Mexico admits data theft in the tax system

Mexico City, April 21 (Prensa Latina) The head of Mexico’s Tax Administration Service (SAT, in Spanish), Raquel Buenrostro, admitted the massive looting of data with the intervention of at least 40,000 people who weren’t have not been fully identified.

In statements to reporters, the top official revealed that this overwhelming number of people have access to SAT systems, and in order to reduce this failure of third party access to data, they are spending more money on the technology.

She explained that they had found three cables coming out of the SAT servers directly to non-governmental institutions, that is to say that the theft was not due to the use of the well-known USB key or a tax consultant who is there in the office, but through these three cables connected in the servers.

She explained that at that time 35,000 user ports had access to all SAT information and it was not known who they were, they were under pseudonyms “patito1, patito2, sinvergüenza2”, quipped Buenrostro.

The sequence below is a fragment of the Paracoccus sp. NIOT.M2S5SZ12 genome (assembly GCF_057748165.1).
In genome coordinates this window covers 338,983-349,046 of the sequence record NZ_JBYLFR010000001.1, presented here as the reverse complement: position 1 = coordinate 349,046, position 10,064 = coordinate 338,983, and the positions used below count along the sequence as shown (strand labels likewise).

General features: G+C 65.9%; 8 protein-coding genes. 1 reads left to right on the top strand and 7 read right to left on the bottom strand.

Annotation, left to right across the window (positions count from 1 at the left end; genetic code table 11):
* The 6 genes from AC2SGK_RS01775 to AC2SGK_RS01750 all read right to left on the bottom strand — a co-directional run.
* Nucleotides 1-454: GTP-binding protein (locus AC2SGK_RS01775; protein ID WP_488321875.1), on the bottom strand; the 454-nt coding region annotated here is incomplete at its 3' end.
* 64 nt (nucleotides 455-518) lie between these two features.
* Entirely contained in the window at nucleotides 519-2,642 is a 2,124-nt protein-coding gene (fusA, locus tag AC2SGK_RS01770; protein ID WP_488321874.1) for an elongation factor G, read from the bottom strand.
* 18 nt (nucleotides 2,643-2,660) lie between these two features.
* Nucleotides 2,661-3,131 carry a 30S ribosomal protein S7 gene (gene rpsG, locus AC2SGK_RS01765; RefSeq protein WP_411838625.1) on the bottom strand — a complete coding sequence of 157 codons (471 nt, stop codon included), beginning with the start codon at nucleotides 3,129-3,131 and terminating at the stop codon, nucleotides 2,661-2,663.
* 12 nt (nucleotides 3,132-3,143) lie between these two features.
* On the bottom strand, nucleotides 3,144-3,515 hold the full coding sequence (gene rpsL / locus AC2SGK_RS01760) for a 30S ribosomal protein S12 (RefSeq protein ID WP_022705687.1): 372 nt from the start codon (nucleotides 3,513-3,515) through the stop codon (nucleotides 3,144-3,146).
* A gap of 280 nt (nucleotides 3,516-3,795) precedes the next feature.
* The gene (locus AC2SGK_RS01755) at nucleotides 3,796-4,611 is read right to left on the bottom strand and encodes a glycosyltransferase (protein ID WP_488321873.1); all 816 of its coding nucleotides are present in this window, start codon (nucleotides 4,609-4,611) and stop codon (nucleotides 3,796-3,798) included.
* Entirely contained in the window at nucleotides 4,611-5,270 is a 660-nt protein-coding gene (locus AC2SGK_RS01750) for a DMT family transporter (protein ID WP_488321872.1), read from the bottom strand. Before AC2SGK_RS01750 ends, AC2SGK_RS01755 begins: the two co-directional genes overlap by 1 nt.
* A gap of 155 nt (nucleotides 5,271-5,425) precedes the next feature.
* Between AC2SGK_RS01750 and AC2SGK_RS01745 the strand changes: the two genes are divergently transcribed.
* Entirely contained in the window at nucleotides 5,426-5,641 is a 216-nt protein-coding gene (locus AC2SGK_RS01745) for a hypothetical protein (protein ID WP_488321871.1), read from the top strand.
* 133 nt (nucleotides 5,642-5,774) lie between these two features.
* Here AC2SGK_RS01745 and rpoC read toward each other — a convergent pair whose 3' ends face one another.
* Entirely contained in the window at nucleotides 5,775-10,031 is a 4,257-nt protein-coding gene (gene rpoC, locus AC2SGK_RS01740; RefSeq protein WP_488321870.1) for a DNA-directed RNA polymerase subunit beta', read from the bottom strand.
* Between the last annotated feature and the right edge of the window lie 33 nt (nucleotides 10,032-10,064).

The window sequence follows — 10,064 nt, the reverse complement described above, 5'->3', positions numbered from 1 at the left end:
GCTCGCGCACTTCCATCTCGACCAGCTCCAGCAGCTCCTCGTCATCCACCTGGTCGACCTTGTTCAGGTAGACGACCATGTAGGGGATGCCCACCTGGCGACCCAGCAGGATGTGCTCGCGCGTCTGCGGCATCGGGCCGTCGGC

Most of the agency’s technology has been outsourced to vendors.

The data was also exposed to 250 people at federal agencies, the Mexican Social Security Institute, the National Workers Housing Fund Institute, and occasionally many years ago also at the National Electoral Institute; information leakage therefore has several fronts.

“The information was held by a large number of people that we don’t even know who they are. At least 40,000 people, who know who they are, who they work for. Some we have identified, some not. So who has information about information? So who has the SAT information? Almost 40,000 people so far, but surely they are not the only ones,” she said.

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